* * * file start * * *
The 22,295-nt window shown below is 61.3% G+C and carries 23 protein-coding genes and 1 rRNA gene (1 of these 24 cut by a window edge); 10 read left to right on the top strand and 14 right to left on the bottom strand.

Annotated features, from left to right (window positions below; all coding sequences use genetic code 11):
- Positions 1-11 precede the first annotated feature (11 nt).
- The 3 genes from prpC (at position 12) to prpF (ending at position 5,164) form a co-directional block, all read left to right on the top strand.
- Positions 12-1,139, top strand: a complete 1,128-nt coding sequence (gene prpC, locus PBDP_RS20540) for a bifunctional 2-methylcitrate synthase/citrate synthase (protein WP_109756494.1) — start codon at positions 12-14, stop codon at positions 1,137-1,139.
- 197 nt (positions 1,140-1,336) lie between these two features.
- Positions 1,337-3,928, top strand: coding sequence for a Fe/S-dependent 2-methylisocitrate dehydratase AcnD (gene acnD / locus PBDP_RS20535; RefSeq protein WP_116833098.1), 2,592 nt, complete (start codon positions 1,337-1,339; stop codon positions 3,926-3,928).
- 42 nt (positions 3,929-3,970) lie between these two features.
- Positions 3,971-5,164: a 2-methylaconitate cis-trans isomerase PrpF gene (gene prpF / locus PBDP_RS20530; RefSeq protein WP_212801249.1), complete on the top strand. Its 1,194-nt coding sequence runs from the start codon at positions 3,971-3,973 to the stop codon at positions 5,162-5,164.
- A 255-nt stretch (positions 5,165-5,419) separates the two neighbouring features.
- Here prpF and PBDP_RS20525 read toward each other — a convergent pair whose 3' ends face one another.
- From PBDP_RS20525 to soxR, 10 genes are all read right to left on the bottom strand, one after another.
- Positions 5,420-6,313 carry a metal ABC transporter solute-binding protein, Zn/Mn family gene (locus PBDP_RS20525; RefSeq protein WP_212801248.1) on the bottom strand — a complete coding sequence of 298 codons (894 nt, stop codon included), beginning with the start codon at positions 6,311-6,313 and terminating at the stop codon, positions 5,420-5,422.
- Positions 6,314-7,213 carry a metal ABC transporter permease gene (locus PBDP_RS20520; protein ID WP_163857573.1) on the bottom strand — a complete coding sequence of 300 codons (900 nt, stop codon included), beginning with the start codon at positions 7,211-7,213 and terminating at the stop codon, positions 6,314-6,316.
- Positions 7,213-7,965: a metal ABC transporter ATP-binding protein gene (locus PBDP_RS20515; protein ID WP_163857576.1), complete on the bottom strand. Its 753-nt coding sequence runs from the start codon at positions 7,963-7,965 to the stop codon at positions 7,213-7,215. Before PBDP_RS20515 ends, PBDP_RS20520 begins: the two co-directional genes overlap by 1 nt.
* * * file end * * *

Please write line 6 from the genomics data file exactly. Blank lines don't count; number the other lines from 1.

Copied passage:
- 197 nt (positions 1,140-1,336) lie between these two features.